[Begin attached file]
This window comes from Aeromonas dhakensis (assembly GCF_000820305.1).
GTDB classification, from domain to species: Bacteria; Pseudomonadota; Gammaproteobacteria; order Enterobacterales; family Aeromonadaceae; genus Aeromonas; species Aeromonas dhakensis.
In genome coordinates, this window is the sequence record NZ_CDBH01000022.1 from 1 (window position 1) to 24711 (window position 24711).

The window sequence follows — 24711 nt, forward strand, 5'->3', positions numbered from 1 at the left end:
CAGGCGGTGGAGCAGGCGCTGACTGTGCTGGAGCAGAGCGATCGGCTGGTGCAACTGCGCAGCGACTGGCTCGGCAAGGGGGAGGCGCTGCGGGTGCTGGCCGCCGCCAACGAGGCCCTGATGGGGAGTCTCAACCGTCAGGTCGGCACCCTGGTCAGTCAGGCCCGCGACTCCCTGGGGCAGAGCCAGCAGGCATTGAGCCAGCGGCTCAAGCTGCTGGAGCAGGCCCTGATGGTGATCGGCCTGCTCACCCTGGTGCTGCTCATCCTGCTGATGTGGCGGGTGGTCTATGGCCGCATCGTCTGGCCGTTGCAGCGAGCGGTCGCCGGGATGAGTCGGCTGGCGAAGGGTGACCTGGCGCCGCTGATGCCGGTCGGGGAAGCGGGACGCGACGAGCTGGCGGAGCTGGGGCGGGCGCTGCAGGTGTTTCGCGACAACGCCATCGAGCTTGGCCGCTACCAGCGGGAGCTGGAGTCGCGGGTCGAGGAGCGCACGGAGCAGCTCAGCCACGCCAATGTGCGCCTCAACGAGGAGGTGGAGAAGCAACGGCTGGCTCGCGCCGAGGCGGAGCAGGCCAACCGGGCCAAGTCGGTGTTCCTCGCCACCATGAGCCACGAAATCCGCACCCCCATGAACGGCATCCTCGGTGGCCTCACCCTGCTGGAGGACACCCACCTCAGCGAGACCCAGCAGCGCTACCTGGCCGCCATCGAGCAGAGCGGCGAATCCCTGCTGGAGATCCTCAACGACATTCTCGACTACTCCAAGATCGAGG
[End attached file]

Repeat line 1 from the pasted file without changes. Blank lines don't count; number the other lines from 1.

This window comes from Aeromonas dhakensis (assembly GCF_000820305.1).